The other pairs had their own stories which tied their body swaps together. With secrets being the ties binding the pairs together, the love triangle THAT WE DROPPED TWO SEASONS AGO was the secret that bound Nathan and Duke. Specifically, the time that Duke and Audrey almost hooked up but didn’t which should have been dropped but at least we got a bit of fun out of it for this episode.

The Brothers Teagues were looking into Dave’s real past and his adoption. Vince had tracked back to Dave’s place of adoption and found a reference to the Croatoan before their swap. For two old men who are often on the same wavelength, it was a change of pace to see how the two interact when they’re holding out on each other.

And Emily Rose had something else to do this week. Rather than being cartoonishly evil Mara, she was manipulative Mara pretending to be Audrey. I didn’t enjoy it as much as the usual over-the-top Mara performance but a little more nuanced evil performance was a good change of pace.

Overall, I had a lot of fun this episode and I liked it more than last week. When the actors and writers are having fun with an episode, it translates to the episode on-screen. A lot of love went into this week’s episode and it was enjoyable as a result. Hopefully next week is more of the same.

Other random points of note:

  • In case I didn’t mention it enough before, it really looked like everyone had fun with this episode. If Lucas and Eric were on-screen together at any point during filming, this episode would never have air because they’d be too busy laughing to actually get the scene finished. They’d still be battling through the Nova Scotian fall to get their scenes filmed.
  • Mrs. Lucas Bryant was back this week in a brief appearance. It was slightly shorter than John Dunsworth’s daughter’s appearance. Does anyone else have family that they’d like to get on the show? I’m holding out hope that Emily Rose can pull some strings to get a Richard McGonagle appearance on an episode.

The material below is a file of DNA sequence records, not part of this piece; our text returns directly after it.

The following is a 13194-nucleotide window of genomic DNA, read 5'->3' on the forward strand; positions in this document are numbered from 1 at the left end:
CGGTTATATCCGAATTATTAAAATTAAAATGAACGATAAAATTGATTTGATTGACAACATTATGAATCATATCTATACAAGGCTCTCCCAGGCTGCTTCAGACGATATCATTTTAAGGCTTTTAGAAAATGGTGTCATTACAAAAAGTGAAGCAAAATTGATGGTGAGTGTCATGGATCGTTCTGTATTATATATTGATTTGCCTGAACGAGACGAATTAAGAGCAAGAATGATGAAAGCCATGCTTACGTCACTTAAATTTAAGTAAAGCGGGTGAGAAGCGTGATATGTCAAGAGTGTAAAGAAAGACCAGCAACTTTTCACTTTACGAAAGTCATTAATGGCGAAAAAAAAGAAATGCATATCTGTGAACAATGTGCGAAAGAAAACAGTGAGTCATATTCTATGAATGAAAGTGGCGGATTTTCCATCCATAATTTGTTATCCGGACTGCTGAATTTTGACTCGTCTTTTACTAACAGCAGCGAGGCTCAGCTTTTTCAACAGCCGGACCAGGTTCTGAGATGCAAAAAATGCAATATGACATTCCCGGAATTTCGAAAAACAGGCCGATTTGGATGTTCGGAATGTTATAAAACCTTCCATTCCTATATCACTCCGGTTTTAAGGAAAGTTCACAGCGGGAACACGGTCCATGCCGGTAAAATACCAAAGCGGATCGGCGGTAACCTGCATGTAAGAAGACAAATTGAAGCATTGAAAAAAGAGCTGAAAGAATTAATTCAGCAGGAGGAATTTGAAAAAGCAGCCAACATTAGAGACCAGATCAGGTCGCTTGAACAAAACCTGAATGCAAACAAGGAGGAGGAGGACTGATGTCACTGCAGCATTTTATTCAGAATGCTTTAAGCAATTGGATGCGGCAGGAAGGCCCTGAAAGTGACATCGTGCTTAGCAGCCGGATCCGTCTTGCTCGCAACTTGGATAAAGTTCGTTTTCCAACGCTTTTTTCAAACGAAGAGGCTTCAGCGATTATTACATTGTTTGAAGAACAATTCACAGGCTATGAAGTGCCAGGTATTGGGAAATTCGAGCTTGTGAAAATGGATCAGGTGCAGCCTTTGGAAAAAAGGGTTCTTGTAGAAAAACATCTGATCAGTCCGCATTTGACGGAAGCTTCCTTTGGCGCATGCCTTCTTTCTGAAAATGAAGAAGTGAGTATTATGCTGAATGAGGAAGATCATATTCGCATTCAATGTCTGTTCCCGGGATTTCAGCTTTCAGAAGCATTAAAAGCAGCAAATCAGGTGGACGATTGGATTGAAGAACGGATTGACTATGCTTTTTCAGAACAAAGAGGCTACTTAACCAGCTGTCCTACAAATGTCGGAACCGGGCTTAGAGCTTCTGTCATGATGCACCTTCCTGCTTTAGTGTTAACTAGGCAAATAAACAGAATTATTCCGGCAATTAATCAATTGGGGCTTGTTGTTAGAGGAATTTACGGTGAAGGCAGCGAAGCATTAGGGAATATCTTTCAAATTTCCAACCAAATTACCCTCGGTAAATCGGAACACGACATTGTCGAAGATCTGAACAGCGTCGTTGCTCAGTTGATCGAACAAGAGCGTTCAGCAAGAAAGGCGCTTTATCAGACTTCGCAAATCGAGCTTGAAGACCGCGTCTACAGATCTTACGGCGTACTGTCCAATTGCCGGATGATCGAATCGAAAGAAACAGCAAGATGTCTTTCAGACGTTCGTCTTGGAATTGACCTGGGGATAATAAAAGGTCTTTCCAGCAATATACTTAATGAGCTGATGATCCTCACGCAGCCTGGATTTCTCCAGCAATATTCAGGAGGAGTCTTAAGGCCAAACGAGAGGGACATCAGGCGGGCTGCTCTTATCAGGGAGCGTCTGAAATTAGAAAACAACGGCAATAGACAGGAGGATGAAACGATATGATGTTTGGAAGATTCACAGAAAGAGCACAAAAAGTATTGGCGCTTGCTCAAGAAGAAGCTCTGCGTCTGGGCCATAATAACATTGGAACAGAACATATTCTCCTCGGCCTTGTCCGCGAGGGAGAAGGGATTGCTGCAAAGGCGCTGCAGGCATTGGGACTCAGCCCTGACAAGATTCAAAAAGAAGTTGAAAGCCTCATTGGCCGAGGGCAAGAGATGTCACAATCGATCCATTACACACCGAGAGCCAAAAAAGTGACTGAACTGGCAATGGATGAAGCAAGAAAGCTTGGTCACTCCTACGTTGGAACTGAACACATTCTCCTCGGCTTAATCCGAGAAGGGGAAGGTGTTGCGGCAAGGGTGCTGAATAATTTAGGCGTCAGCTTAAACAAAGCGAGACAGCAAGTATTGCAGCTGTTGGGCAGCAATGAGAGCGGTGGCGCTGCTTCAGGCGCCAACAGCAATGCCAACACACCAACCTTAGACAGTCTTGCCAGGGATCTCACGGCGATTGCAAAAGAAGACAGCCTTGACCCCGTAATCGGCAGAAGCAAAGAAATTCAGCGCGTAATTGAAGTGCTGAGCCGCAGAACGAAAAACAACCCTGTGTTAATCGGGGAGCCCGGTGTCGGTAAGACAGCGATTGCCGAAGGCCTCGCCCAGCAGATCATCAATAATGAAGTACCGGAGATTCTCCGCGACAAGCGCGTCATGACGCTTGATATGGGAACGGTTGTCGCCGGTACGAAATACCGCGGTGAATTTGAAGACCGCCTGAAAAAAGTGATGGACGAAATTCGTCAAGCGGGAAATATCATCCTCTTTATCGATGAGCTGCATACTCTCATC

• So the move back to Friday may not have necessarily been a bad thing for Haven. The viewership actually went up by about 100,000 viewers from the previous week which I thought was the best episode of the season at that point in time. Sure, it’s still a third down from last season’s low but moving it away from the most viewed original show on Friday night cable is the biggest problem facing Haven’s ratings.

Next week, it looks like it could be the most important episode of the season. Nathan and Duke are in a race against time to save Audrey from the clutches of Mara while simultaneously trying to solve the switcheroo Trouble. The preview also looks like Dwight and Gloria in trouble thanks the Dwight’s Trouble. If the writers kill off those two, there might not be a review of next week’s episode.

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About Steve Murray

Steve is the founder and editor of The Lowdown Blog and et geekera. On The Lowdown Blog, he often writes about motorsports, hockey, politics and pop culture. Over on et geekera, Steve writes about geek interests and lifestyle. Steve is on Twitter at @TheSteveMurray.

Posted on October 15, 2014, in TV/Movie Reviews and tagged , , , . Bookmark the permalink. Leave a comment.